Occupational health insights into environmental exposures
By Shannon Whirledge
The staggering number of chemicals registered for use in the U.S. — currently 80,000, with 2,000 new compounds introduced each year — suggests that human exposure risks may be largely underappreciated.
Manijeh Berenji, M.D., an occupational medicine specialist at Duke University, knows firsthand that exposures are common and can have a significant impact on health. She focused on the facts of environmental exposures in a Jan. 29 seminar titled “Environmental Exposures and Impact on Reproductive Health: Current Knowledge and Future Directions,” hosted by Linda Birnbaum, Ph.D., director of NIEHS and the National Toxicology Program.
According to Berenji, the American Chemical Society estimates that chemicals are currently used in approximately 96 percent of manufactured materials and products. From 1970 to 1995, the production of synthetic organic chemicals tripled, from 50 million to 150 million tons. This increase has contributed to an environment where numerous chemical compounds have not been vigorously tested for all types of toxicity, including reproductive toxicity.
Women in the workforce
In the last 40 years, the number of women in the workplace has more than doubled, from 30 million in 1970 to 67 million in 2007. Berenji noted that preconception and in utero exposures to toxic chemicals are associated with adverse outcomes at birth, including decreased fetal growth, preterm delivery, low birth weight, and birth defects. Furthermore, certain chemical exposures can lead to health consequences in offspring, as with dichlorodiphenyltrichloroethane (DDT). Although it is no longer used in this country, DDT may still be present in a significant portion of the population due to its persistence in the environment.
Understanding reproductive toxicity is a challenging task. According to Berenji, the gold standard for clinical research is the randomized control trial, in which study participants are randomly chosen to receive a certain treatment or exposure and are then compared to a control group. Because this is not an option when studying human chemical exposure, clinicians and scientists rely on animal models and epidemiological studies.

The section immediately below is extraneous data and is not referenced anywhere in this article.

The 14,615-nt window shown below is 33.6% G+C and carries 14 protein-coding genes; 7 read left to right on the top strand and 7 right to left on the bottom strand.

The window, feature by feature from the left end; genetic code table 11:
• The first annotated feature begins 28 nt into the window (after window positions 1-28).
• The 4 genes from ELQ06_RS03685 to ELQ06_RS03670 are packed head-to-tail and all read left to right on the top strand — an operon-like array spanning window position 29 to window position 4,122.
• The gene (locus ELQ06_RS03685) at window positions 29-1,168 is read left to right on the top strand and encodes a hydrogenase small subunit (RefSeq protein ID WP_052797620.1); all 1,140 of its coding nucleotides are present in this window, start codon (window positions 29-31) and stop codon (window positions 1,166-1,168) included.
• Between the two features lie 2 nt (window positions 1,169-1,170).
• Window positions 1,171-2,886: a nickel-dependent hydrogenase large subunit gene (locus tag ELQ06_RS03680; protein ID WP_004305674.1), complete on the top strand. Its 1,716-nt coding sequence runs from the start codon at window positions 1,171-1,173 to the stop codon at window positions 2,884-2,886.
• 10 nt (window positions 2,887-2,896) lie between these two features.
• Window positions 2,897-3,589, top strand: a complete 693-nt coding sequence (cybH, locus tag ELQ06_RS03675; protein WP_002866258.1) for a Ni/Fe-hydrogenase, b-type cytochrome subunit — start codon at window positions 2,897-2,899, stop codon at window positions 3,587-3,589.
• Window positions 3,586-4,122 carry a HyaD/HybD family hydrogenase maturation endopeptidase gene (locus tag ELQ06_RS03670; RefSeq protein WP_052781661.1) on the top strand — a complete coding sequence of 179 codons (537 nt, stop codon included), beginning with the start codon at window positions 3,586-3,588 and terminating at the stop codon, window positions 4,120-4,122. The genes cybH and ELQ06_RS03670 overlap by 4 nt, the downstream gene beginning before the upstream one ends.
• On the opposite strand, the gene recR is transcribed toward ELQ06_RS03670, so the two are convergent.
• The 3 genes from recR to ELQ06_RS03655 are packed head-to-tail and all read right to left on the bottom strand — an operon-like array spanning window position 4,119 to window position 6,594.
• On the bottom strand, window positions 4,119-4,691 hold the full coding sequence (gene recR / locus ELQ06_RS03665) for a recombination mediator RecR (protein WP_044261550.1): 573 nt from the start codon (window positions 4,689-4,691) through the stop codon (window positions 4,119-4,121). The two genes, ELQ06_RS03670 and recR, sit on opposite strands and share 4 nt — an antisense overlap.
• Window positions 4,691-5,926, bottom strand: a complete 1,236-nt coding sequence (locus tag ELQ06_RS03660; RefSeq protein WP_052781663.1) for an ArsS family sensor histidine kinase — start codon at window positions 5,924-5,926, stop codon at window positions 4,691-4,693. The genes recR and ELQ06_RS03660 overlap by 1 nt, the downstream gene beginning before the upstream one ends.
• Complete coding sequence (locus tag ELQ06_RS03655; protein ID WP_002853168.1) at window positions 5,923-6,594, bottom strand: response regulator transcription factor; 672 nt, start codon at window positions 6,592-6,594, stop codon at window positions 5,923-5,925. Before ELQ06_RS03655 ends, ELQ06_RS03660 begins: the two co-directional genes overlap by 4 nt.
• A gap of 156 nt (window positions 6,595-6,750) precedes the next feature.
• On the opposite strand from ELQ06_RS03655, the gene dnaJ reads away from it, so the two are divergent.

As an example, Berenji cited the Boston Birth Cohort, a study of an inner city, predominately African-American population that found levels of mercury in fetal cord blood 1.5 times higher than those found in maternal blood. Results indicated that in utero exposure to mercury may be underestimated, and the findings suggest that our understanding of chemical exposure risk is still developing.
Agricultural workers and pesticide use
According to Berenji, approximately 1.1 billion pounds of pesticides were used in the U.S. in 2006 and 2007, and agricultural workers experience especially persistent exposures. Of the 19,881 pesticide products registered in the U.S., more than 100 are listed as human neurotoxicants. Furthermore, pesticide exposure is linked to a greater risk of cancer, including breast, prostate, multiple myeloma, and leukemia.
During her residency at the University of California, San Francisco, Berenji taught agricultural workers in Salinas, California, about routes of exposure and measures they could take to minimize exposures. For example, she said, agricultural workers could reduce levels of exposure up to 80 percent simply by using chemically resistant gloves.
Berenji concluded by reviewing case studies that illustrated the need to determine routes of exposure — whether by skin, inhalation, ingestion, or mucous membrane — and to identify the proper medical specialists to involve. She emphasized the value of collaborations between clinicians and researchers, such as those at NIEHS, in developing a more complete understanding of consequences of chemical exposure.
(Shannon Whirledge, Ph.D., is a Research Fellow in the NIEHS Laboratory of Signal Transduction.)